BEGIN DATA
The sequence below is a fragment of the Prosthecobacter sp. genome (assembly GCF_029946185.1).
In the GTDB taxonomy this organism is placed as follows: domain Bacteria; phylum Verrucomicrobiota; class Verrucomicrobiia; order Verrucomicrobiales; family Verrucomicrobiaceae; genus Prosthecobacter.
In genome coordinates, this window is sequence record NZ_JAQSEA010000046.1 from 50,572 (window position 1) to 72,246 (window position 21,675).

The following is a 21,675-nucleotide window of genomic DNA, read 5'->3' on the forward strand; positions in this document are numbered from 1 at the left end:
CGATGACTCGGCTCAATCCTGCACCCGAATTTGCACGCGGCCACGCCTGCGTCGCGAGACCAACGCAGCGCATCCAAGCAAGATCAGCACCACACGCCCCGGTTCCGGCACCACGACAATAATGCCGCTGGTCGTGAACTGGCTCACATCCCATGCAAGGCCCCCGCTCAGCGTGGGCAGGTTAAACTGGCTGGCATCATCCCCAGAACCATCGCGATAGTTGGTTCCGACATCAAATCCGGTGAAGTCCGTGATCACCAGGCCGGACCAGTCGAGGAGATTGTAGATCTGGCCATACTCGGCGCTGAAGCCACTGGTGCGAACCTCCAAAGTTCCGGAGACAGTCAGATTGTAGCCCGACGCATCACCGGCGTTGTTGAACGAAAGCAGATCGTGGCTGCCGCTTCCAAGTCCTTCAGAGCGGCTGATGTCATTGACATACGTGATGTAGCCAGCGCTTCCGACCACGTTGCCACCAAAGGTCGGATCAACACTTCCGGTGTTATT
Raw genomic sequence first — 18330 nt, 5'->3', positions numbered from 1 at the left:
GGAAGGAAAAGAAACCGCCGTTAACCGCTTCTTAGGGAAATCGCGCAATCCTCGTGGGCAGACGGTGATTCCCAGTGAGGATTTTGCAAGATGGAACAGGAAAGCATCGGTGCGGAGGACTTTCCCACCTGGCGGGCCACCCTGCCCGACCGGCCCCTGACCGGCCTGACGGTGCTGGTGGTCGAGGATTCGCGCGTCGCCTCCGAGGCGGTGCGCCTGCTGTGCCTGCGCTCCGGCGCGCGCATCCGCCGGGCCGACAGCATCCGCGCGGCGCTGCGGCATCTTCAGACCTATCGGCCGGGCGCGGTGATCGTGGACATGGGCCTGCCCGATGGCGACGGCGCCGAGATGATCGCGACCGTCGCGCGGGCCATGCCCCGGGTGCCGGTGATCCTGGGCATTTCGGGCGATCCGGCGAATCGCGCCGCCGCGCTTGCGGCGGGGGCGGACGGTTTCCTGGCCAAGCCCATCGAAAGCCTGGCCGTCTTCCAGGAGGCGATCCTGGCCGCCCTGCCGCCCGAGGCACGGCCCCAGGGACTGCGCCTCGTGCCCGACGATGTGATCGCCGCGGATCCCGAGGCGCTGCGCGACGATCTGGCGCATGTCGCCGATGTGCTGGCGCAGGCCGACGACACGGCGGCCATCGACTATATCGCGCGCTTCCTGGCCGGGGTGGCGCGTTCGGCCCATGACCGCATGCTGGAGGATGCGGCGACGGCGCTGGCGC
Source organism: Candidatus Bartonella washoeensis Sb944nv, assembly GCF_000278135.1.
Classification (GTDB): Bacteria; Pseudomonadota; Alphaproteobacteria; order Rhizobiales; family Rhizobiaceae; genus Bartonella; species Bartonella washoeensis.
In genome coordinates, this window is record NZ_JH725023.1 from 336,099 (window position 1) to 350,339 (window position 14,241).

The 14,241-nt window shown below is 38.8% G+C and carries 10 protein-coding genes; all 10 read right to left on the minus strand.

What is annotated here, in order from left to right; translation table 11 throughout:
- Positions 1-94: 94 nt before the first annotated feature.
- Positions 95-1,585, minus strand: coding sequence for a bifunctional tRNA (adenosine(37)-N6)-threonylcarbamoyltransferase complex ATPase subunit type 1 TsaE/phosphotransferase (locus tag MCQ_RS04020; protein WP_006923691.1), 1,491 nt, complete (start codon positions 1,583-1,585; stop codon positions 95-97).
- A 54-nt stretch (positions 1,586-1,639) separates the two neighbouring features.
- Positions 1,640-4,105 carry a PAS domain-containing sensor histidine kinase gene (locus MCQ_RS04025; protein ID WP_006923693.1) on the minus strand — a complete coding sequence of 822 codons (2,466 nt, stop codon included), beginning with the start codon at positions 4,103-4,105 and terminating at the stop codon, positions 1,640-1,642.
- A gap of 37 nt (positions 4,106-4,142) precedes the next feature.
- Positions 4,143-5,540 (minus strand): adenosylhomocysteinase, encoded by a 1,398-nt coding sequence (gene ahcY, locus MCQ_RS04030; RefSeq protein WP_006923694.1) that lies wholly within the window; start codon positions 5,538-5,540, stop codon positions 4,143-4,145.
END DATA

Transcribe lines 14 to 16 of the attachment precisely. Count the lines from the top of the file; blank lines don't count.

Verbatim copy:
- Positions 95-1,585, minus strand: coding sequence for a bifunctional tRNA (adenosine(37)-N6)-threonylcarbamoyltransferase complex ATPase subunit type 1 TsaE/phosphotransferase (locus tag MCQ_RS04020; protein WP_006923691.1), 1,491 nt, complete (start codon positions 1,583-1,585; stop codon positions 95-97).
- A 54-nt stretch (positions 1,586-1,639) separates the two neighbouring features.
- Positions 1,640-4,105 carry a PAS domain-containing sensor histidine kinase gene (locus MCQ_RS04025; protein ID WP_006923693.1) on the minus strand — a complete coding sequence of 822 codons (2,466 nt, stop codon included), beginning with the start codon at positions 4,103-4,105 and terminating at the stop codon, positions 1,640-1,642.